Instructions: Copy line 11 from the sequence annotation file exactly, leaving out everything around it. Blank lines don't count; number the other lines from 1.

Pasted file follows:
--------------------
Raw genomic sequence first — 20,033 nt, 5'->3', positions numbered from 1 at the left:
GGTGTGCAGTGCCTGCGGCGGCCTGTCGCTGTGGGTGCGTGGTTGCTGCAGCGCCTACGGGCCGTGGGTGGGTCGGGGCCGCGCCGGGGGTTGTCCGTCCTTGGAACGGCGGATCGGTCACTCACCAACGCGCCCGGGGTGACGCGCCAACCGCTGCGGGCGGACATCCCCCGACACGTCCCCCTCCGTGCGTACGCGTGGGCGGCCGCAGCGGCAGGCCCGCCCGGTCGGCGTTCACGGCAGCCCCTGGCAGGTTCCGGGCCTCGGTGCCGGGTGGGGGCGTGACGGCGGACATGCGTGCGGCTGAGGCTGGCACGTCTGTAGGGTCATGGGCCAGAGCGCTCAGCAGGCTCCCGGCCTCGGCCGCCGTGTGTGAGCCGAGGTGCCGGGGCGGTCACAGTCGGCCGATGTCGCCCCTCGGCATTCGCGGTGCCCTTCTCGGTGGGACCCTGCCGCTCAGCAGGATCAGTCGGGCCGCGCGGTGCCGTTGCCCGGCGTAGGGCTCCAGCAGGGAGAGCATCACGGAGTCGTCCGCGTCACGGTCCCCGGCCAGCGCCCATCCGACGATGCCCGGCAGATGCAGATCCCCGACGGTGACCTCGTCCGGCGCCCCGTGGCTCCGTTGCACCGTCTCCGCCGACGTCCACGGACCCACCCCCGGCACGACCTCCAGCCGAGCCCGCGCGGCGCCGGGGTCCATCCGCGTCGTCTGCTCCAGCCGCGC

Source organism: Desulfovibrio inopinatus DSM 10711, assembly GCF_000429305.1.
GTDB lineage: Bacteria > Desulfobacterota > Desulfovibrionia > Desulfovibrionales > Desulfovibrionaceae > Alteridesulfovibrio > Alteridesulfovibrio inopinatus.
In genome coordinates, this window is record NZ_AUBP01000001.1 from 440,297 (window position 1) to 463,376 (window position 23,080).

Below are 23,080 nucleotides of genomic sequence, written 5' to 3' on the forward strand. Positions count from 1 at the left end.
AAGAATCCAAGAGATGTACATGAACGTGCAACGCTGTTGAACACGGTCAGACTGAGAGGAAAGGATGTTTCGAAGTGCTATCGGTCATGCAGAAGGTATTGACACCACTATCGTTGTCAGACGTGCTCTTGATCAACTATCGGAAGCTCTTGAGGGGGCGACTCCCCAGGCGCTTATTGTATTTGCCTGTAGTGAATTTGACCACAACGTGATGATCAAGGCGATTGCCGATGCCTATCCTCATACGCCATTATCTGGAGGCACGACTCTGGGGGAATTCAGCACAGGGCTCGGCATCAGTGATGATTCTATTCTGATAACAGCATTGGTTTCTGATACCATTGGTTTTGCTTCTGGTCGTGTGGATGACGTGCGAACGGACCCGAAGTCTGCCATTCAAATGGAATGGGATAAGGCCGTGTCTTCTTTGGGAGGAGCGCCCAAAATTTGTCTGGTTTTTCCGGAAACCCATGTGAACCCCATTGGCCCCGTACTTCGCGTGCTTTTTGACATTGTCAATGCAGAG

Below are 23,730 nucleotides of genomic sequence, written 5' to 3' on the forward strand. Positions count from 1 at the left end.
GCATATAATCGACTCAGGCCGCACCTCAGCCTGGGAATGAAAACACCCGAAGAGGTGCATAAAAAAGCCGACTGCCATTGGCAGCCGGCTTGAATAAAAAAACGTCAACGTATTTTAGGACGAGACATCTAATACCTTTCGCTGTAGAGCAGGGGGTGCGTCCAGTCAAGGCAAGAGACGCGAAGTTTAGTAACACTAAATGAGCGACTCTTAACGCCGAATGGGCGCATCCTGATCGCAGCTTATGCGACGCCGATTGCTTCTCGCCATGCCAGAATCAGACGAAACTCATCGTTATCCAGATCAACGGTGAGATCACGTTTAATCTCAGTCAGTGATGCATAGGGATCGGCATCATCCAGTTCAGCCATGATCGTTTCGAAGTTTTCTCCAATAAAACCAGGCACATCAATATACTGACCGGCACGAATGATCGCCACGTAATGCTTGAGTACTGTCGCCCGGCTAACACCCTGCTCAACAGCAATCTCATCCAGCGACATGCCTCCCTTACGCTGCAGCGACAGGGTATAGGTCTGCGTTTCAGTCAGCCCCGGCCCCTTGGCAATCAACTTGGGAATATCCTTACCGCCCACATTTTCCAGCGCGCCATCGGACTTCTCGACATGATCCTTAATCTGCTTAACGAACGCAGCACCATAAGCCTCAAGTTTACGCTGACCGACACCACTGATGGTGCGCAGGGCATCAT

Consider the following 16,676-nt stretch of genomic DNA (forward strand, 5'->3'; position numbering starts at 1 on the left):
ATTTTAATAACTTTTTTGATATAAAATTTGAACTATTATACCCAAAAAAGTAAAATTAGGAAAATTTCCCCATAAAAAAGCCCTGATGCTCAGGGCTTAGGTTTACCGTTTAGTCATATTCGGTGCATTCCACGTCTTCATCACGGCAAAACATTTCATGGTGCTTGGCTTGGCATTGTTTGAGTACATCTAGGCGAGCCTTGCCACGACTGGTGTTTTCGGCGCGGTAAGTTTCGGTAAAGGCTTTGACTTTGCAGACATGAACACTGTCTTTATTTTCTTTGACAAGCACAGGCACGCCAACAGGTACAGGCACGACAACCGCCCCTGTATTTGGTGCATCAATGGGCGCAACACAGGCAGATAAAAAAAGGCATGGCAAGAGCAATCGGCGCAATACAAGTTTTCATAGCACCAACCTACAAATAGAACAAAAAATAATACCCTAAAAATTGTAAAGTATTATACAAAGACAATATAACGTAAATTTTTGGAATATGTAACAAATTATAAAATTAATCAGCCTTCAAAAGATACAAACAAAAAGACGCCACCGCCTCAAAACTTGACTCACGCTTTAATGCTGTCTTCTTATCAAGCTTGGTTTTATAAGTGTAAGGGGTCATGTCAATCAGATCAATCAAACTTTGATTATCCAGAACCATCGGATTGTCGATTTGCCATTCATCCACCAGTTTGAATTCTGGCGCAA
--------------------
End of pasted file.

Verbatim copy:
ATTTTAATAACTTTTTTGATATAAAATTTGAACTATTATACCCAAAAAAGTAAAATTAGGAAAATTTCCCCATAAAAAAGCCCTGATGCTCAGGGCTTAGGTTTACCGTTTAGTCATATTCGGTGCATTCCACGTCTTCATCACGGCAAAACATTTCATGGTGCTTGGCTTGGCATTGTTTGAGTACATCTAGGCGAGCCTTGCCACGACTGGTGTTTTCGGCGCGGTAAGTTTCGGTAAAGGCTTTGACTTTGCAGACATGAACACTGTCTTTATTTTCTTTGACAAGCACAGGCACGCCAACAGGTACAGGCACGACAACCGCCCCTGTATTTGGTGCATCAATGGGCGCAACACAGGCAGATAAAAAAAGGCATGGCAAGAGCAATCGGCGCAATACAAGTTTTCATAGCACCAACCTACAAATAGAACAAAAAATAATACCCTAAAAATTGTAAAGTATTATACAAAGACAATATAACGTAAATTTTTGGAATATGTAACAAATTATAAAATTAATCAGCCTTCAAAAGATACAAACAAAAAGACGCCACCGCCTCAAAACTTGACTCACGCTTTAATGCTGTCTTCTTATCAAGCTTGGTTTTATAAGTGTAAGGGGTCATGTCAATCAGATCAATCAAACTTTGATTATCCAGAACCATCGGATTGTCGATTTGCCATTCATCCACCAGTTTGAATTCTGGCGCAA